The noodle chef at Cathay Pacific's business class lounge at SFO (Photo: Chris McGinnis)

The noodle chef at Cathay Pacific’s business class lounge at SFO (Photo: Chris McGinnis)

Cathay biz class sale. Cathay Pacific is offering some decent discounts for business class flights from the US to several cities across the Pacific. Examples: West coast US to Australia in biz class is running about $8,000 round trip. From the US to most cities in Asia, business class is running around $5,200. Worth a look if you or your company can spring for biz class. The catch: You must book 90 days in advance.

Must see reader comments on this TravelSkills post! My two favorite airlines. Yours?

Fares to Europe are not as high as we expected, but probably won't stay this low for long

Fares to Europe are not as high as we expected, but probably won’t stay this low for long

Europe fares for Summer. We keep hearing about how expensive it’s going to be to fly to Europe this summer due to high demand from Americans with fists full of strong US dollars. BUT, we’ve seen some very good deals for summer trips if you book now. Using the new FLYR site we found these examples: Aer Lingus nonstops between New York and Dublin were running at just $762 for June roundtrips this week, and just $1050 in the peak month of July. From San Francisco Bay Area, SAS or Norwegian Air are currently the cheapest way to get to Europe this summer– Norwegian out of Oakland is pressuring all carriers to discount fares, and we are seeing some roundtrips to Europe running as low as $1,000 to $1,200 during peak summer months. Considering Europe this summer? Might want to check fares now because US-Europe roundtrips during peak summer could easily exceed $2,000 in coming months.

In Hong Kong, coffee is mixed with tea to make yuanyang (Photo: Calvin / Flickr)

In Hong Kong, coffee is mixed with tea to make yuanyang

Drink coffee like a local, or seek out Starbucks when overseas? Tell us! 

Alaska extends free entertainment. Passengers on many Alaska Airlines flights will continue to get free premium movies and TV shows streamed via their personal electronic devices for another two months — i.e., through the end of March. (That’s in addition to the usual no-fee list of some 100 titles.) More than half of the airline’s fleet is currently equipped with streaming technology, and all aircraft should have it by April, Alaska said. And on its long-haul flights, the company has started renting Microsoft In-flight Entertainment tablets (available free to first class flyers and MVP Gold 75Ks) with a selection of films, games, magazines, music and Internet access. The fee is $8-$10.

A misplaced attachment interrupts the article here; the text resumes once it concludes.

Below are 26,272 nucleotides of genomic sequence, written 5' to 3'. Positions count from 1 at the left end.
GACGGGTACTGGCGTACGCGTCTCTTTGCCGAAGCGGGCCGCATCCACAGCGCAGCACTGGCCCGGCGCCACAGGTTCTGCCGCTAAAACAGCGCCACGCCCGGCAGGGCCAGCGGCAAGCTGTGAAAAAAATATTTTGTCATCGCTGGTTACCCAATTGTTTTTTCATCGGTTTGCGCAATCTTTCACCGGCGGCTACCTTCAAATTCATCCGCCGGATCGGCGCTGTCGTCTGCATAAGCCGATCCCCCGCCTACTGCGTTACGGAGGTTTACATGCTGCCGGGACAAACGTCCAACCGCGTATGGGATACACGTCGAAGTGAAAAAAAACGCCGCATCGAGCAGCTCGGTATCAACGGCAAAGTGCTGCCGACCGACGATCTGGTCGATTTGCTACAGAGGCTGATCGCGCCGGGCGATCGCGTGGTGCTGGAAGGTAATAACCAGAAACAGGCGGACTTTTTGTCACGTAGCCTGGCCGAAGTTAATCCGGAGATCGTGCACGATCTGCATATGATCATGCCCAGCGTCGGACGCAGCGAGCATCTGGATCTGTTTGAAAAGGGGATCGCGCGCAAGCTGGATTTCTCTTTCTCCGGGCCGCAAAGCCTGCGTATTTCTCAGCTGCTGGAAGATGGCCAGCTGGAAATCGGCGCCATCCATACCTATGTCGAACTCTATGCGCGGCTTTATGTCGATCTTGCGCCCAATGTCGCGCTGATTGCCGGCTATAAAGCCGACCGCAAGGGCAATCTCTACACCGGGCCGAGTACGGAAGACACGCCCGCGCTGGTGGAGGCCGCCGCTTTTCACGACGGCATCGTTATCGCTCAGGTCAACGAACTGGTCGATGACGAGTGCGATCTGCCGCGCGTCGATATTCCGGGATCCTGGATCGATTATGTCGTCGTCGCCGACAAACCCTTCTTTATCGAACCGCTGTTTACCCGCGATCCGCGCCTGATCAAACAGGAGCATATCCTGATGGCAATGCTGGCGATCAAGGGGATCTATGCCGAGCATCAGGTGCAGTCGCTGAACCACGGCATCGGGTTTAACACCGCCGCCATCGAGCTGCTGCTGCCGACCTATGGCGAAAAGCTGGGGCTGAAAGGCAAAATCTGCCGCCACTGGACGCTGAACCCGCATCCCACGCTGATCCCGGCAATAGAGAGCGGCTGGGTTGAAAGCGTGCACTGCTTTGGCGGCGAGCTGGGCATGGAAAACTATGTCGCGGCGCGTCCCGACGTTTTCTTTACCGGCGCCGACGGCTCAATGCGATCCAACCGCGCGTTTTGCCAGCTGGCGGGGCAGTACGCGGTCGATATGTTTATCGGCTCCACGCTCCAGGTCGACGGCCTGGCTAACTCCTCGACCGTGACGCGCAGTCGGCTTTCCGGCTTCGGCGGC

From Delta regarding international wifi progress

Here’s the latest on Delta’s rollout of inflight wifi on its international fleet, which is progressing more slowly than expected. Among US carriers, Delta has about 37% of its international fleet outfitted with wi-fi—  primarily on its 747s and A330s but coverage is sparse on its much larger fleet of 777s and 767s.

In-flight innovations: Southwest, Virgin Atlantic. Airlines have been known to host band performances at the airport — JetBlue does this regularly at its JFK terminal — but in the air? Southwest is carrying the band Imagine Dragons on a four-city tour, and as part of the hoopla, the group will perform an in-flight concert later this month aboard a flight from Las Vegas to Atlanta. If your in-flight preferences are more cerebral, Virgin America this month started offering in-flight audio and video academic lectures on a variety of subjects, provided by The Great Courses. The curriculum covers everything from cosmology to cooking, history to music. Readers: What’s your in-flight preference? Rock concerts or learning enhancement?

Qantas Samsung VRheadset

New fangled inflight entertainment aboard Qantas.

Qantas tests VR headsets. Virtual reality (VR) is primed to be the next big thing in entertainment technology, providing an immersive, 3D experience. Qantas is getting a jump on the trend by offering Samsung VR headsets to first class passengers on some of its Los Angeles flights starting in March, and at its first class lounges in Melbourne and Sydney.

BA revamps mileage plan. British Airways is coming out with a big overhaul of its Executive Club loyalty program effective April 28. Among the changes: The number of Avios earned (that’s Executive Club’s “currency”) will basically be increased for passengers in business and first class — especially in the higher fare classes — and decreased for those flying on the lowest economy fares. The cost of reward travel is also being restructured with the introduction of peak and off-peak pricing. You can see all the details on the airline’s website

*

+++

>>Take a peek at what you may have missed on TravelSkills.com this week! <<
Like what you just read? Then say so! Scroll back up to the top and LIKE the post on Facebook, post it on Linked In and/or tweet it!

facebook like

Would you rather get TravelSkills Weekly instead of Daily? No probs! click here to sign up for TravelSkills Weekly.

Please join the 85,000+ people who read TravelSkills every month! Sign up here for one email-per-day updates!

 

 


Print pagePDF pageEmail page

Big storm + Unusual 747 + NYC Helicopters, rail link + Marriott Megabonus + Choose car from plane